3. mr_T says:

    “Once I was a scuba diver in the sea of words. Now I zip along the surface like a guy on a Jet Ski.” (Nicholas Carr, author of “The Shallows”, recently)

  4. Bragadeesh says:

    Beautiful read! Thanks Cal

  5. Adolfo Neto says:

    Not enough time for sleep for a kid (he was 18 at the time). That might have led him to become irritable. That may led him to his death at 19. OK, only suppositions but this is important to point out as Philip Hamilton died at 19 after a duel.

    1. Eli Walker says:

      Died from a duel? “Like Father, Like Son!” Or perhaps their eyes had just gone bad from reading by candlelight and lamp!

    2. Simon says:

      As a free thinker and free moral agent I find the letter deeply disturbing and have no trouble imagining his son being cranky and irritable responding poorly and immaturely to whoever killed him with the sort of programmatic notion of “death before dishonor” that was popular among the poor unfortunate humans of the day due to the rigid and authoritarian culture he was expected to become a cog in. I am glad my kids and myself have the luxury of growing up free of duels of honor, witch burning or racial genocides that come from such authoritarian times; that we’ve missed by an uncomfortably small number of decades. I hope they don’t fall for the trap of becoming a cog in the machine. I can’t imagine a world in which I insist on writing a schedule for my son to follow by the hour, nor the sort of near psychotic narcissism required to even think I have the right to do such a thing.

    3. Nika says:

      He slept like 8 hours. As a student younger than him I’d tell that after 8 hours I feel good
      I usually sleep 7… know the people worse at organizing time

    4. Zoe Mclooney says:

      Yeah I was going to say, Philip Hamilton died because of loss of blood due to the bullet in his left side. Or something. Not because he was sleep deprived.

    5. AML says:

      his dad recommended sleeping from 10pm-6/7am. You think 8-9 hours of sleep per night isn’t enough and may have led to irritability and death? A bit dramatic, don’t you think?

      According to Sleep Foundation (, 7-9 hours of sleep per night is recommended for an 18 year old.

  6. Lu-Hai says:

    Would be great to know what his son ended up doing.

    1. Andrew says:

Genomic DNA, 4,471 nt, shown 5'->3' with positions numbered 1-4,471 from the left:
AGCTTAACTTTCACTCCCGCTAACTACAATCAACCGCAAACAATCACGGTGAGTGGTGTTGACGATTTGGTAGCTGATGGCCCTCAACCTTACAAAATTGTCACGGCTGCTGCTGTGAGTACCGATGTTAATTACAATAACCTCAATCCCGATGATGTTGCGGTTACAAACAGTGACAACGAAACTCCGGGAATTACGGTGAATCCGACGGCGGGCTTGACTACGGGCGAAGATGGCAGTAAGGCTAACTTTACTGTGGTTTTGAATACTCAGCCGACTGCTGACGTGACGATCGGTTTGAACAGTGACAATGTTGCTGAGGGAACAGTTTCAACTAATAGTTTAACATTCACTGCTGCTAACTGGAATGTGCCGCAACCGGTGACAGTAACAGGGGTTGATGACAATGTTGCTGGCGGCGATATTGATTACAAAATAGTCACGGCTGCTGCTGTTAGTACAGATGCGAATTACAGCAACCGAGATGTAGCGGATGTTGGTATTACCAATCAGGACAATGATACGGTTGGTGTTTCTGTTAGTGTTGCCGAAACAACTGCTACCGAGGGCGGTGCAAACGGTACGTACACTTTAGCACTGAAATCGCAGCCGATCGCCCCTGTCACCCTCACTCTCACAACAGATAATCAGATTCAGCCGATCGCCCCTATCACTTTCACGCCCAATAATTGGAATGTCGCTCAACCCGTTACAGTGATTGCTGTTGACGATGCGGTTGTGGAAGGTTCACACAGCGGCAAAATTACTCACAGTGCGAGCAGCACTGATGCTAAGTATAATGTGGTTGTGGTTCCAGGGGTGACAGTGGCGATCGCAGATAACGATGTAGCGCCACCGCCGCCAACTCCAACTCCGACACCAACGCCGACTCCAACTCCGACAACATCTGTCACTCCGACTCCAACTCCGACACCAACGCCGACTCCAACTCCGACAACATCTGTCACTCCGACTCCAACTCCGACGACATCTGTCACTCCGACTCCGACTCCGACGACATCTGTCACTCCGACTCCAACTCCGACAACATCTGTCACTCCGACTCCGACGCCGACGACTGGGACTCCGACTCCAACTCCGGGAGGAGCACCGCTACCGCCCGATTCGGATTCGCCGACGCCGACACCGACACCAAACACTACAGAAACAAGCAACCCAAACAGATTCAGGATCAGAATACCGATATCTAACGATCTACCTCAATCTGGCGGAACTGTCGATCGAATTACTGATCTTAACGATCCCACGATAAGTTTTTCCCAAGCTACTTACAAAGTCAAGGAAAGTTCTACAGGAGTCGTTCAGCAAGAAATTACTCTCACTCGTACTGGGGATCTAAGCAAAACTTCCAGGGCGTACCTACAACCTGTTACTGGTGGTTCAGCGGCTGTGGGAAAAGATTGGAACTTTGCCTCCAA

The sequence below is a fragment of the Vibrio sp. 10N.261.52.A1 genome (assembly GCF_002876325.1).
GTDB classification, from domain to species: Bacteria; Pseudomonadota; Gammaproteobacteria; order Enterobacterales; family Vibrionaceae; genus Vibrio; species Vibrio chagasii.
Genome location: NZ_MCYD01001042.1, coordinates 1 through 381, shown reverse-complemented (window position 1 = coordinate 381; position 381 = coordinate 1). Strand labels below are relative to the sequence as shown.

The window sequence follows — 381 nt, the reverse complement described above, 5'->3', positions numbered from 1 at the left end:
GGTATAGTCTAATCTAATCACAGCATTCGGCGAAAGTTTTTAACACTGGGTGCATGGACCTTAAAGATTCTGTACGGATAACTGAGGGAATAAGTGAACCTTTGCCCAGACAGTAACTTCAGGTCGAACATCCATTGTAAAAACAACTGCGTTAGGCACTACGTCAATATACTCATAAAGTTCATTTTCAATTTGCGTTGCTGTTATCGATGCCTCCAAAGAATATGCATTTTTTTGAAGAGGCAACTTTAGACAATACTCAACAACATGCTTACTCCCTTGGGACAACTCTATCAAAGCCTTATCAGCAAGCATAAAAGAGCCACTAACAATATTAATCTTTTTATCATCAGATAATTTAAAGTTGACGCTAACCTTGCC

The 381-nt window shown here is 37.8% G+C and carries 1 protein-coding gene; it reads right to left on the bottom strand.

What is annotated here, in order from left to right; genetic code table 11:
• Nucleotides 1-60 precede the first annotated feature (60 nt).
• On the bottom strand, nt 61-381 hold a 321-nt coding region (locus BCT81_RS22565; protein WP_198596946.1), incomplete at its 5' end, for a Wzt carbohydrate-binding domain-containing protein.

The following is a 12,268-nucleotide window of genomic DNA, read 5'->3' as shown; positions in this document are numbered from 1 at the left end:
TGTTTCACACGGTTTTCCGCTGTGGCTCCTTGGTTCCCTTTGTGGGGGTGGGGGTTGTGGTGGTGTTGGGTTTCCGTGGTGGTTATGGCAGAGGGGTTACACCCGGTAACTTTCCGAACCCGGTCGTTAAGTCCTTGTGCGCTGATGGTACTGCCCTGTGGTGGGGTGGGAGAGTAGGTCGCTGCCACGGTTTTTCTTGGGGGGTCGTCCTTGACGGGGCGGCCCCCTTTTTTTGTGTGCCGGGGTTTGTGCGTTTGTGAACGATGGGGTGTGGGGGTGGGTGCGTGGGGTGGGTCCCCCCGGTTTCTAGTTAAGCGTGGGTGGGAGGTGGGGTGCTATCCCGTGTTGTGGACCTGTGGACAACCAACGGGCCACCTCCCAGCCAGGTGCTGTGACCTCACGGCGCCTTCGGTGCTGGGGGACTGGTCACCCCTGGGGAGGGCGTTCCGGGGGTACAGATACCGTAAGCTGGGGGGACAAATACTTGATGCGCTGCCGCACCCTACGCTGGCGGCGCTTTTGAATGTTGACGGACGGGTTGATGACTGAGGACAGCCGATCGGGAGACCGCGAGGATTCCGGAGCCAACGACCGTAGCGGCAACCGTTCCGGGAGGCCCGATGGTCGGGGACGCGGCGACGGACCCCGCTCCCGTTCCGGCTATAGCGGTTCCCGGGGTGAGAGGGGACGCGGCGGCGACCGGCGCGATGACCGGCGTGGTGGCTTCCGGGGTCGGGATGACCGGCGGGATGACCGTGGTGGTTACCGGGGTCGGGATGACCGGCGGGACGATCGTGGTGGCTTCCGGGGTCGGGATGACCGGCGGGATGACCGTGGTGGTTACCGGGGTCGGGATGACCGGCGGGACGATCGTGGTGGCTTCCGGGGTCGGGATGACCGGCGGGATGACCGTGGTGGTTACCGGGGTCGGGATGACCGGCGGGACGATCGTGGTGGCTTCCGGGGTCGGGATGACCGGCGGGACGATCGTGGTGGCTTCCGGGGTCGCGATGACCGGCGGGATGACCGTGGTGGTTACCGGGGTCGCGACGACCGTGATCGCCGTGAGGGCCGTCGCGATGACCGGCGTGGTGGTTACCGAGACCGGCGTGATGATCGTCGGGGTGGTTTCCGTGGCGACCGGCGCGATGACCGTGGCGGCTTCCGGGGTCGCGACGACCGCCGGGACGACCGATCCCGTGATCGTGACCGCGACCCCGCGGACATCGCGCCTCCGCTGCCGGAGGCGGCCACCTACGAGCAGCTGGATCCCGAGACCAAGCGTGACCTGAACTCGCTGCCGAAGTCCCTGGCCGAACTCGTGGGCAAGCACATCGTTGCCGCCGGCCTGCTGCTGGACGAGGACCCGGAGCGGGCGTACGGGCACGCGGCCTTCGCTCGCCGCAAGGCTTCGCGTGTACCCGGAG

See my comment below.

    2. Diego says:

      Unfortunately died in a duel, aged 19.

      1. Jeff says:

        He clearly got the wrong advice!

  7. María says:

    And don’t forget sleeping. It’s essential todo…

  8. María says:

    Don’t forget sleeping. It’s essential too… And, yes, I wouldn’t like to know what the son did in the end…

    1. Ross says:

      He was the latest prodigy of Queen’s College. He hates to brag but dag, he amaze and astonish. The Problem is he has the same virtuosity and brain as his pops (the ladies say that’s not where the resemblance stops). Only 19 but his mind is older, gotta be his own man, like his father but bolder. He shoulders his legacy with pride he use to hear him say that one day he would


      1. Balqis says:

        My mind just knew what it was before I even realized it. I was singing your words in my head 🙂

  9. Andrew says:

    Philip would also end his life prematurely at the age of 19 by entering into a foolish gun duel. So he never amounted to much.

    1. BUTTA FUCCO says:


    2. Warren Cancilla says:

      Duels were a standard test of honor at that time, but were thankfully on their way out. We can’t really judge him for it by today’s standards.

  10. Emmanuel says:

    Thanks for the great “Deep Advice”.
    The timeline for the set of rules does not add up for me:
    “After Dinner he reads law at home till five o’clock. From this hour till seven he disposes of his time as he pleases. From seven to ten he reads and studies what ever he pleases.”
    Ques: When is Dinner time? Is it at 2 or 3pm? The he reads till five o’clock?
    Anyone can chime in to help me out on this.

    1. EA says:

      Good question. Dinner time changed throughout the years:
      “A Short History of [British] Mealtimes
      Breakfast 10AM; Dinner 3-5PM, Tea 7PM, Supper 10-11PM
      Breakfast 10AM (leisurely), 9AM (less leisurely), 8AM (working people); Luncheon Midday; Dinner 3-5PM; Supper 10-11PM
      Breakfast, before 9AM; Luncheon (ladies only) Midday; Dinner 6-8PM; Supper depending upon the timing and substantiality of dinner
      1860s/Middle Class
      Breakfast 8AM (town), 9-10AM (country); Lunchoen 1-2PM; Dinner 6-8PM (depending upon formality and place)
      Early morning 8AM (tea, bread and butter); Breakfast 8-8:30AM; Luncheon Midday; Afternoon tea 5PM, Dinner 7:30-8PM
      Breakfast 8AM; Lunch/upper classes or Dinner/rest Midday-1PM; Afternoon tea 4PM; High tea 5-6PM; Dinner 7-8PM; Supper 9-10PM.
      —Consuming Culture: Why You Eat What You Eat, Jeremy MacClancy [Henry Holt:New York] 1992 (p. 61-66)

      Sorry if it’s a duplicate post. This is a shortened version of the previous post I submitted.

      1. Emmanuel says:

        Thanks for the great sources of information.
        I have my own times and they work very well for me so I’ll stick with it.

  11. EA says:

    Great historical document!
    As for me, after removing all notifications and online subscriptions to news agencies (even on FB/Twitter/etc) I recently rediscovered the pleasure of reading the newspaper… an *actual* printed newspaper delivered to my house every morning.
    I found out that not only I am not missing any worthwhile news, but that I am actually more informed than most people as there’s less noise (newspaper have to select their content due to limited space), more analysis, and I am avoiding wasting time on clickbaity articles. As a plus, I also avoid the comment section which is usually a waste of time. It’s truly refreshing.

  12. Yawhann says:

    Seriously? Nobody here makes a mention to the Hamilton Broadway show?

    Then, allow me:

    “My name is Phillip. I am a poet